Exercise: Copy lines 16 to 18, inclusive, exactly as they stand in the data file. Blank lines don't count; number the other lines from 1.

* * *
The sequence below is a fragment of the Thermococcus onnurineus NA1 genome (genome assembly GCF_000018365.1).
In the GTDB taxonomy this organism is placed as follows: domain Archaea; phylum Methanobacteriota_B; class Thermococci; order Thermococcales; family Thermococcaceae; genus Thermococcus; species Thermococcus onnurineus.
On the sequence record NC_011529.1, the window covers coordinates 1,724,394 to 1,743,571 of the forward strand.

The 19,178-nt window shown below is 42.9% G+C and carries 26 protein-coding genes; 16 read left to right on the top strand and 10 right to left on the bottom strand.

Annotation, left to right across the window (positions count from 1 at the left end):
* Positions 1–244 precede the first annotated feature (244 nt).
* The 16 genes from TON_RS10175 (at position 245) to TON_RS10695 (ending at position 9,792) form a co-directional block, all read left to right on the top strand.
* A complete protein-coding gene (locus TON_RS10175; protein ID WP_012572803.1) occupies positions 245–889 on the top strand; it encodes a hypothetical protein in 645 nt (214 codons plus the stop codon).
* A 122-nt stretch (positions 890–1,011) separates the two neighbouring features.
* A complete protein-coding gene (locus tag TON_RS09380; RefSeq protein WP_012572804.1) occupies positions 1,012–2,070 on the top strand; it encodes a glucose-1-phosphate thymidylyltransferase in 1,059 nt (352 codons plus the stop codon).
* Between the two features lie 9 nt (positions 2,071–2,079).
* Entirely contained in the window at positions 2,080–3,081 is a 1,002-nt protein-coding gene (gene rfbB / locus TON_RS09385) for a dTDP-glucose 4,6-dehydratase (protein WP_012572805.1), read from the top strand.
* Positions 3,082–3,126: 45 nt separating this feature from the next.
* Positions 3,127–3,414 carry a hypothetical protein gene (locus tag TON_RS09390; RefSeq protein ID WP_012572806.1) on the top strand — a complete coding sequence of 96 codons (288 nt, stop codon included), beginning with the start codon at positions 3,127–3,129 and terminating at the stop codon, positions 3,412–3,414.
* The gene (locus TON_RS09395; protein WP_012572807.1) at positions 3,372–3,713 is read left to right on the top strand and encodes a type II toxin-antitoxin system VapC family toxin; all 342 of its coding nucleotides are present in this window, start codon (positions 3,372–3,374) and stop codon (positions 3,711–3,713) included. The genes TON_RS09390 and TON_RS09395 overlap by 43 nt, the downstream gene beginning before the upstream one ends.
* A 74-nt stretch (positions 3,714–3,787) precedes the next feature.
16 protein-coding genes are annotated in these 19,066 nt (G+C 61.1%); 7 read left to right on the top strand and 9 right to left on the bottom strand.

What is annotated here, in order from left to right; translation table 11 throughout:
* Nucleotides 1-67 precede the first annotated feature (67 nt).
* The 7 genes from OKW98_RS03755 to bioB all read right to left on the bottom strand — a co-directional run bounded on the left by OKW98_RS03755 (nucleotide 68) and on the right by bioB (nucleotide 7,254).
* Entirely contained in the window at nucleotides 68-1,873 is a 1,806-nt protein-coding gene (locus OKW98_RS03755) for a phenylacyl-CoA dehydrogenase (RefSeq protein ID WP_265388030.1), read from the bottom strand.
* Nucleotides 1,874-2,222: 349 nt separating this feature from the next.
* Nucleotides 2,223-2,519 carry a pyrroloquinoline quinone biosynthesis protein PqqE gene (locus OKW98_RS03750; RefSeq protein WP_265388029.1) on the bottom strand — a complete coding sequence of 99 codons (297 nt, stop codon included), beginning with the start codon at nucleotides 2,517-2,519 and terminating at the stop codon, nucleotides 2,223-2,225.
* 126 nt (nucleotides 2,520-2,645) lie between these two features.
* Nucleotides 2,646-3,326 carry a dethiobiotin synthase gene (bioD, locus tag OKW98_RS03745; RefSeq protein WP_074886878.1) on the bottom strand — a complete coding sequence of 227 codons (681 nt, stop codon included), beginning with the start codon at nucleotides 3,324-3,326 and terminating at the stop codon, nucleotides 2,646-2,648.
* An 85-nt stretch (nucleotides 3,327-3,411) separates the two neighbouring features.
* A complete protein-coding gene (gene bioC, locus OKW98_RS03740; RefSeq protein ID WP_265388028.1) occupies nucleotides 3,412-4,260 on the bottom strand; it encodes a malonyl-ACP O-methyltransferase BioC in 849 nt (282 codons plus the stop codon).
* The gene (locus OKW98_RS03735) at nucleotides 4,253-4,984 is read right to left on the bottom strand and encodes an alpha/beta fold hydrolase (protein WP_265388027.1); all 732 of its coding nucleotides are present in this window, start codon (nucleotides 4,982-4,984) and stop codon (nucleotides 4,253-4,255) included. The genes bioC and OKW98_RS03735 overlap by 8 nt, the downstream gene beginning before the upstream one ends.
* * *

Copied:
* A 74-nt stretch (positions 3,714–3,787) precedes the next feature.
16 protein-coding genes are annotated in these 19,066 nt (G+C 61.1%); 7 read left to right on the top strand and 9 right to left on the bottom strand.

What is annotated here, in order from left to right; translation table 11 throughout: